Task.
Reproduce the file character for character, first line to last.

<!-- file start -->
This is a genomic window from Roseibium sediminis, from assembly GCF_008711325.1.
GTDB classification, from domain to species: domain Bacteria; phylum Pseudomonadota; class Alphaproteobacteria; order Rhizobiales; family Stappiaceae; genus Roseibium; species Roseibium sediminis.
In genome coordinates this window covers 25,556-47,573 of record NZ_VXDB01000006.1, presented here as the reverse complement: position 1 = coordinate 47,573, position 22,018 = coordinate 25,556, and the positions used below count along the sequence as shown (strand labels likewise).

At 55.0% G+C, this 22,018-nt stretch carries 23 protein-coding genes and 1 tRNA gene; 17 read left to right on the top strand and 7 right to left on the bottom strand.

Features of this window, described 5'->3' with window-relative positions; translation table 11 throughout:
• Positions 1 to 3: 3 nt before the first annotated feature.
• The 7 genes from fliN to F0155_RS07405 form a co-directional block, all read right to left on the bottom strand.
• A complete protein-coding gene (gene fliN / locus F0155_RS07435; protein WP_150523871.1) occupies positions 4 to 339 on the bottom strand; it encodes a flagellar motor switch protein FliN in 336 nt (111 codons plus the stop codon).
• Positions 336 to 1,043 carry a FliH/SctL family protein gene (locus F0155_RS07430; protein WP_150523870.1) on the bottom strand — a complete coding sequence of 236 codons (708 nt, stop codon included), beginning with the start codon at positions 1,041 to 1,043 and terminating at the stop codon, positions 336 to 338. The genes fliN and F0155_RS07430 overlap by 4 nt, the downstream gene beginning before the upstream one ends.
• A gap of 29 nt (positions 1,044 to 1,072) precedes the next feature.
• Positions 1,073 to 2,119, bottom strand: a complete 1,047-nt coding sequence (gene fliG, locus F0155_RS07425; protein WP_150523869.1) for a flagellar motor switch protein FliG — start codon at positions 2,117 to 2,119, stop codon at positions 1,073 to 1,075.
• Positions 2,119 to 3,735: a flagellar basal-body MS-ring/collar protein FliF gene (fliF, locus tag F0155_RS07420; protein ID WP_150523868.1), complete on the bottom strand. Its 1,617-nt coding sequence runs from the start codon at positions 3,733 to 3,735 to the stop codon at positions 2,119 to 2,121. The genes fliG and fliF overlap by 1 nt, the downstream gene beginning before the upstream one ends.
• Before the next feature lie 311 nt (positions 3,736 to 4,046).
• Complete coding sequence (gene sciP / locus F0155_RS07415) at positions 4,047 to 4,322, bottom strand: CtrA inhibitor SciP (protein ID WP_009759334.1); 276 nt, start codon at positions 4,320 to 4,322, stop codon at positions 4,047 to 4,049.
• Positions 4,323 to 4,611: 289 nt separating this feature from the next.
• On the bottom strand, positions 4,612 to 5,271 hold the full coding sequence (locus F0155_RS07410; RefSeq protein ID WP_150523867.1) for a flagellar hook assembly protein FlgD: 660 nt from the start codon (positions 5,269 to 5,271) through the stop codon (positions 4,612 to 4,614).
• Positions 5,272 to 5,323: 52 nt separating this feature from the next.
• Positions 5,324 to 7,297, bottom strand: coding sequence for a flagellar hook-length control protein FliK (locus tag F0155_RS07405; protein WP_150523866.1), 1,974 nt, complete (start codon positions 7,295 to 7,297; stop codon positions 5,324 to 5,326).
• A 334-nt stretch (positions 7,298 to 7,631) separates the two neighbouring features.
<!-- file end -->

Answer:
This is a genomic window from Roseibium sediminis, from assembly GCF_008711325.1.
GTDB classification, from domain to species: domain Bacteria; phylum Pseudomonadota; class Alphaproteobacteria; order Rhizobiales; family Stappiaceae; genus Roseibium; species Roseibium sediminis.
In genome coordinates this window covers 25,556-47,573 of record NZ_VXDB01000006.1, presented here as the reverse complement: position 1 = coordinate 47,573, position 22,018 = coordinate 25,556, and the positions used below count along the sequence as shown (strand labels likewise).

At 55.0% G+C, this 22,018-nt stretch carries 23 protein-coding genes and 1 tRNA gene; 17 read left to right on the top strand and 7 right to left on the bottom strand.

Features of this window, described 5'->3' with window-relative positions; translation table 11 throughout:
• Positions 1 to 3: 3 nt before the first annotated feature.
• The 7 genes from fliN to F0155_RS07405 form a co-directional block, all read right to left on the bottom strand.
• A complete protein-coding gene (gene fliN / locus F0155_RS07435; protein WP_150523871.1) occupies positions 4 to 339 on the bottom strand; it encodes a flagellar motor switch protein FliN in 336 nt (111 codons plus the stop codon).
• Positions 336 to 1,043 carry a FliH/SctL family protein gene (locus F0155_RS07430; protein WP_150523870.1) on the bottom strand — a complete coding sequence of 236 codons (708 nt, stop codon included), beginning with the start codon at positions 1,041 to 1,043 and terminating at the stop codon, positions 336 to 338. The genes fliN and F0155_RS07430 overlap by 4 nt, the downstream gene beginning before the upstream one ends.
• A gap of 29 nt (positions 1,044 to 1,072) precedes the next feature.
• Positions 1,073 to 2,119, bottom strand: a complete 1,047-nt coding sequence (gene fliG, locus F0155_RS07425; protein WP_150523869.1) for a flagellar motor switch protein FliG — start codon at positions 2,117 to 2,119, stop codon at positions 1,073 to 1,075.
• Positions 2,119 to 3,735: a flagellar basal-body MS-ring/collar protein FliF gene (fliF, locus tag F0155_RS07420; protein ID WP_150523868.1), complete on the bottom strand. Its 1,617-nt coding sequence runs from the start codon at positions 3,733 to 3,735 to the stop codon at positions 2,119 to 2,121. The genes fliG and fliF overlap by 1 nt, the downstream gene beginning before the upstream one ends.
• Before the next feature lie 311 nt (positions 3,736 to 4,046).
• Complete coding sequence (gene sciP / locus F0155_RS07415) at positions 4,047 to 4,322, bottom strand: CtrA inhibitor SciP (protein ID WP_009759334.1); 276 nt, start codon at positions 4,320 to 4,322, stop codon at positions 4,047 to 4,049.
• Positions 4,323 to 4,611: 289 nt separating this feature from the next.
• On the bottom strand, positions 4,612 to 5,271 hold the full coding sequence (locus F0155_RS07410; RefSeq protein ID WP_150523867.1) for a flagellar hook assembly protein FlgD: 660 nt from the start codon (positions 5,269 to 5,271) through the stop codon (positions 4,612 to 4,614).
• Positions 5,272 to 5,323: 52 nt separating this feature from the next.
• Positions 5,324 to 7,297, bottom strand: coding sequence for a flagellar hook-length control protein FliK (locus tag F0155_RS07405; protein WP_150523866.1), 1,974 nt, complete (start codon positions 7,295 to 7,297; stop codon positions 5,324 to 5,326).
• A 334-nt stretch (positions 7,298 to 7,631) separates the two neighbouring features.